A chronic cough is a cough that lasts eight weeks or longer in adults, or four weeks in children.
Common causes include:
- Asthma. An asthma-related cough may come and go with the seasons, appear after an upper respiratory tract infection, or become worse when you're exposed to cold air or certain chemicals or fragrances.
- Blood pressure drugs. Angiotensin-converting enzyme (ACE) inhibitors, which are commonly prescribed for high blood pressure and heart failure, are known to cause chronic cough in some people.
- Chronic bronchitis. This long-standing inflammation of your major airways can cause a cough that brings up colored sputum.
- Gastroesophageal reflux disease. Stomach acid flows back into the tube that connects your stomach and throat. The constant irritation can lead to chronic coughing.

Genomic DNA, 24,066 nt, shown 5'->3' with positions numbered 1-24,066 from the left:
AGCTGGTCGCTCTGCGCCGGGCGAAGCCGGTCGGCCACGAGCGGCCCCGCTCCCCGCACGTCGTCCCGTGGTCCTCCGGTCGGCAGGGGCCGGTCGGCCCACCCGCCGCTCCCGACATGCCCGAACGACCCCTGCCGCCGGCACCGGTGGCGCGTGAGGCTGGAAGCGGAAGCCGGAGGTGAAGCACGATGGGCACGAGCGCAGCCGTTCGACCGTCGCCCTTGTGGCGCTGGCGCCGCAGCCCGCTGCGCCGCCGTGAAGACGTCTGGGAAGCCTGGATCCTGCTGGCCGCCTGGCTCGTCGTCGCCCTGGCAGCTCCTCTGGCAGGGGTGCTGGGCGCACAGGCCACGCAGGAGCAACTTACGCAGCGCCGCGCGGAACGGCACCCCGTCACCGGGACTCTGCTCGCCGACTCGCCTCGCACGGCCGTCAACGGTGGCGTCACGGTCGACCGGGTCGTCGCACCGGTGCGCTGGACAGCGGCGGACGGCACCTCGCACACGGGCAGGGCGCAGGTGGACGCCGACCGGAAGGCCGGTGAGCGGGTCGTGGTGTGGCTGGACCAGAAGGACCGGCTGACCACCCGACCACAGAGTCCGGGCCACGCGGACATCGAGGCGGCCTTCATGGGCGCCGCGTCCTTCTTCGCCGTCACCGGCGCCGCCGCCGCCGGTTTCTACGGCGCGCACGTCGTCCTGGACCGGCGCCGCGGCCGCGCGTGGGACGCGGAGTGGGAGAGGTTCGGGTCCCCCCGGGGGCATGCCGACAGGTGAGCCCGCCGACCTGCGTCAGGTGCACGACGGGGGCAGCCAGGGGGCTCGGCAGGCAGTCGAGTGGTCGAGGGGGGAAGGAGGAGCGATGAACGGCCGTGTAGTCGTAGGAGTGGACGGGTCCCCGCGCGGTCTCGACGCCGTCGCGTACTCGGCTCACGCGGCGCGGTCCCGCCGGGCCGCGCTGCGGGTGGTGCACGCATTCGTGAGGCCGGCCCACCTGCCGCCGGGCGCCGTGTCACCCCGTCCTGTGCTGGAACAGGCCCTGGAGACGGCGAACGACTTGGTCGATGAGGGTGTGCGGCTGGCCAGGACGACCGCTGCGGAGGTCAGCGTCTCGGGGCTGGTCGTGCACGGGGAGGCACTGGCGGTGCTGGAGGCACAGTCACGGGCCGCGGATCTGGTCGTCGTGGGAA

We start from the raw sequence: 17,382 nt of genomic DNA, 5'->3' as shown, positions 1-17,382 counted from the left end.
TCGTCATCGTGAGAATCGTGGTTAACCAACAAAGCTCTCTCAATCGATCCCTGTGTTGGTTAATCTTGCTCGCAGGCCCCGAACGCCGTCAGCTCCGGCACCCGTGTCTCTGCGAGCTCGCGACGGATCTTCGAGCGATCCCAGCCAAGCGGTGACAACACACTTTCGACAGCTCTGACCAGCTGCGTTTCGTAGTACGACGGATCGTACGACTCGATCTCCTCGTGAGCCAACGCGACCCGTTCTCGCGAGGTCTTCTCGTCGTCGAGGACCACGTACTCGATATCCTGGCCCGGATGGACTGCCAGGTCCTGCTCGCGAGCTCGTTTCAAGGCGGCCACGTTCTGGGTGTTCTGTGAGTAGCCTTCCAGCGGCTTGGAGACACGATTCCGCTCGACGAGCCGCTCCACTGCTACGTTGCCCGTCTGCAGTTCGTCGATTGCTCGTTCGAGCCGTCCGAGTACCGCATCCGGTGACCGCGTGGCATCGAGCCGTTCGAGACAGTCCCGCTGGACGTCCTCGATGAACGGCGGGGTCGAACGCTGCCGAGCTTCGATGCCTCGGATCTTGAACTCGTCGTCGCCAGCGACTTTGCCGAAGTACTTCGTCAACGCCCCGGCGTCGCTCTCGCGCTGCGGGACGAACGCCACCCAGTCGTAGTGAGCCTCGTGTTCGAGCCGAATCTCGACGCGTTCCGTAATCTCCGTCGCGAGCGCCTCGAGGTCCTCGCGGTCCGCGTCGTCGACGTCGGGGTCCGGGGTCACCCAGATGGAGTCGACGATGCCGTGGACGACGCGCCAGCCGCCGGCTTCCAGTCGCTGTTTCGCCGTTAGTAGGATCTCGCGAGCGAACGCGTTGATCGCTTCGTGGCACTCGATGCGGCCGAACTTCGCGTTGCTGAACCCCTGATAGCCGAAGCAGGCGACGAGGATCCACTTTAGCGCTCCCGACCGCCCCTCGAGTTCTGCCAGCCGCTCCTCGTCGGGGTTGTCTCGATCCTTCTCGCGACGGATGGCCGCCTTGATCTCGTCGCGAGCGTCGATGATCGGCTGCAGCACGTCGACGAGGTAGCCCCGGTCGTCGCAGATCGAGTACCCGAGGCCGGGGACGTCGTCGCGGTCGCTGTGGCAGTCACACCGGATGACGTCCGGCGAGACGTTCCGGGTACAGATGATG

- Infections. A cough can linger long after other symptoms of pneumonia, flu, a cold or other infection of the upper respiratory tract have gone away.
- Postnasal drip. When your nose or sinuses produce extra mucus, it can drip down the back of your throat and trigger your cough reflex.